Groupon Math: Data Scraping to Estimate Revenue

Paul Butler – April 15, 2010

There’s been a lot of talk recently about the Chicago startup Groupon. Groupon brands itself as a group-buying site, but it’s really more of a localized version of what does. They post a new deal (which they call a Groupon) every day, available only on that day. If enough people want to buy it, everyone gets it for a substantial discount. Otherwise, nobody gets anything, but this rarely happens from what I can tell.

Groupon Screenshot

According to TechCrunch, the company is in the process of raising money at a $1.2 billion dollar valuation. There was lots of speculation about the future worth of the company, but little information about current revenue, even though there is a lot of raw data readily available in the site’s archives. I put together a scraper (in just a few lines of Python, thanks to BeautifulSoup) and gathered a total of 1065 past Groupons.

It isn’t clear how Groupon decides which Groupons to display in its archives. Presumably they are the better selling ones, so my sample is not a random sample, which would affect the numbers. Everything that follows should be taken with a grain of salt, but they should be reasonable as ballpark figures.

According to the data I collected, the average Groupon costs $30 and entitles the buyer to 57% off. On average 1155 people purchase it, resulting in $28,130 of revenue to Groupon ($28,130 is less than 1155 * $30 = $34,650 because, apparently, people are more willing to buy the cheaper Groupons.)

Averages are nice, but what I really wanted was totals. I was able to approximate what fraction of the data I had because Groupon advertises the “Total dollars saved” and “Total Groupons bought” on every page. By dividing my numbers by those, I determined that I had a little over a third of the data. Specifically, my data covered 31.2% of Groupons sold, and 37.4% of total savings.

Extrapolating the data I had (again, with the disclaimer that my sample may not be random), I calculated the total revenue since the beginning to be $80,188,176. If Groupon takes a 35% cut (to take a wild guess), $28 million of that is left after Groupon pays the company offering the deal. According to CrunchBase Groupon employs 90 people. I won’t speculate as to the operating costs of Groupon over the last year and a bit of operation, but once you subtract that number the rest is profit to date.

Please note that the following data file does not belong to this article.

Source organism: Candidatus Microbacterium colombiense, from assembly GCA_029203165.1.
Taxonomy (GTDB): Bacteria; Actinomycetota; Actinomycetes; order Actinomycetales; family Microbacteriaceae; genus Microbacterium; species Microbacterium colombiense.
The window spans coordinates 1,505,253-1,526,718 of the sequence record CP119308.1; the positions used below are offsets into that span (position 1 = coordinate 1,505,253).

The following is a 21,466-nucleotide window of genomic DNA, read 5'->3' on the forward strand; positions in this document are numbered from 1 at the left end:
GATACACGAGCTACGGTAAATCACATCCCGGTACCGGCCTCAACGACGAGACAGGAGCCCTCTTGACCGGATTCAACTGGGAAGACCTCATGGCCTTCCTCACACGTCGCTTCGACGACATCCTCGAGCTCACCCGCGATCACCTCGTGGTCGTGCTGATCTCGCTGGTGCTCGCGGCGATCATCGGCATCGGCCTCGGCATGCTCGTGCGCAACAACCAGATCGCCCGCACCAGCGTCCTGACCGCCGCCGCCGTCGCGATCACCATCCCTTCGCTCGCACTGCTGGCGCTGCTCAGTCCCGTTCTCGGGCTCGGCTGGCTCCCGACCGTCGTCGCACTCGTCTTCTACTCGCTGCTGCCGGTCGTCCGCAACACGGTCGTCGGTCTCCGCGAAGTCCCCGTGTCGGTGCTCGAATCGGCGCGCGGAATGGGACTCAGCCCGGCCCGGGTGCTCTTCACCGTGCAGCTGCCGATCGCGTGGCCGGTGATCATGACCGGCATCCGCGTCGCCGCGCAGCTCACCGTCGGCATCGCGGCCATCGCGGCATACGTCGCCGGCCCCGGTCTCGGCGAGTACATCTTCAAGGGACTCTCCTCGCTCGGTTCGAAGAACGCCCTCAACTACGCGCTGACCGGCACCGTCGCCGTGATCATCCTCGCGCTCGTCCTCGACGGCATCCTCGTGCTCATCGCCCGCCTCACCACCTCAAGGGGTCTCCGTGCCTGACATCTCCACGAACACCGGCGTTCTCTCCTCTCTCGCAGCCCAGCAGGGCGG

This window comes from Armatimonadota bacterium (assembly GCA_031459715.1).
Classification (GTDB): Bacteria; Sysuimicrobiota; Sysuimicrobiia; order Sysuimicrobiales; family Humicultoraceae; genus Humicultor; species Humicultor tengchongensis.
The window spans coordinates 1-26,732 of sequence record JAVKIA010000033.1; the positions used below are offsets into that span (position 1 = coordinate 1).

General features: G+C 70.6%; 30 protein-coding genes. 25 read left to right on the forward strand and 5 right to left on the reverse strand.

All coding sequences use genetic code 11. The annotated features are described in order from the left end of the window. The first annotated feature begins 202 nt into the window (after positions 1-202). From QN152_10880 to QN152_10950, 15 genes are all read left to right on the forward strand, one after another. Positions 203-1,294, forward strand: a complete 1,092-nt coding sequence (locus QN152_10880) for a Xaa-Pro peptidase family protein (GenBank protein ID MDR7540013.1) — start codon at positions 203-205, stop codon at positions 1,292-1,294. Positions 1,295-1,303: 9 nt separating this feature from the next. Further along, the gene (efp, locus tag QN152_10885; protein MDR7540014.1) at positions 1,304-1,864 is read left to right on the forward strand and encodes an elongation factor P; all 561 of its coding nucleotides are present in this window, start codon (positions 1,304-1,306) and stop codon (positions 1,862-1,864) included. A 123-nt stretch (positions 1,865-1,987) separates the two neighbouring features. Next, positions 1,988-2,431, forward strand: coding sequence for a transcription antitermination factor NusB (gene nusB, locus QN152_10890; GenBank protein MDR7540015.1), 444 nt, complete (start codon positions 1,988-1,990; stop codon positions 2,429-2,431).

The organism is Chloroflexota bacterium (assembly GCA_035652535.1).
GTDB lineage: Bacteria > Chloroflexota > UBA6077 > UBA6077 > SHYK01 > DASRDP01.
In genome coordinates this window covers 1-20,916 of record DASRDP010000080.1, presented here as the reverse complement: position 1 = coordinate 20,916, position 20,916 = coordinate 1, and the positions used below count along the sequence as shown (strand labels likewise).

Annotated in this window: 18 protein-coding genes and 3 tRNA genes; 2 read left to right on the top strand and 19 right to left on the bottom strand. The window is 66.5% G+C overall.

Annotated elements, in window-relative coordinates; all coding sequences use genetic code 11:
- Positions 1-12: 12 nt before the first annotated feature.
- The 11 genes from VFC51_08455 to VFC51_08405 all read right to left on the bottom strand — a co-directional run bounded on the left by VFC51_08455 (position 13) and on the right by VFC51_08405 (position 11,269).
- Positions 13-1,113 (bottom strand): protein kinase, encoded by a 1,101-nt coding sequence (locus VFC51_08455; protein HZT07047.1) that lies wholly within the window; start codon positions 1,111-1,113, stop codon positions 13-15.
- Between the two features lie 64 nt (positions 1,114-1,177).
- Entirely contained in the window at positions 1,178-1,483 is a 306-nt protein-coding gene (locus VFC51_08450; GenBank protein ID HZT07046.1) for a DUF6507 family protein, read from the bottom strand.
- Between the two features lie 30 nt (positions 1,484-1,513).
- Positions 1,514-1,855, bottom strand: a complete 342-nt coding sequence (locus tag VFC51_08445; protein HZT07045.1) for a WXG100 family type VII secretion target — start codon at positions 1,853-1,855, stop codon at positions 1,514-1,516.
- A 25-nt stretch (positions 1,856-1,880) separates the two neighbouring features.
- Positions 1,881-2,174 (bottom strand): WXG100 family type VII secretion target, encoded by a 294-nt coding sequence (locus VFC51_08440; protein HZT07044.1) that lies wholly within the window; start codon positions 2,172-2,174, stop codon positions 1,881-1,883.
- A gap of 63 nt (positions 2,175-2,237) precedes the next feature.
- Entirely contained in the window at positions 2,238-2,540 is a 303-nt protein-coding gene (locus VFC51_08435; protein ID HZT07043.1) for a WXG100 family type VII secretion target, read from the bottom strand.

Looking on a monthly basis, the recent growth of the company is clear. A third of the total savings — in over a year of business — happened last month. This works out to $26,706,059 in revenue last month alone, or about $9.3 million (less the operating costs) profit if you assume they take a 35% cut. The below graph shows the growth by month.

Groupon Growth

Whether or not it’s a $1.2 billion company (BusinessInsider says that’s actually low, though without any quantitative justification), they’re clearly doing well for a company just over a year after launch.

Here are a couple more graphs constructed from the data

Estimated To-Date Revenue per City

Average Revenue per Groupon

Update May 26, 2010: a few more graphs with more recent data follow.

Sales by Date Prices by Date Revenue by Date Price Trend of First Five Cities

To be notified of new posts, follow me on Twitter.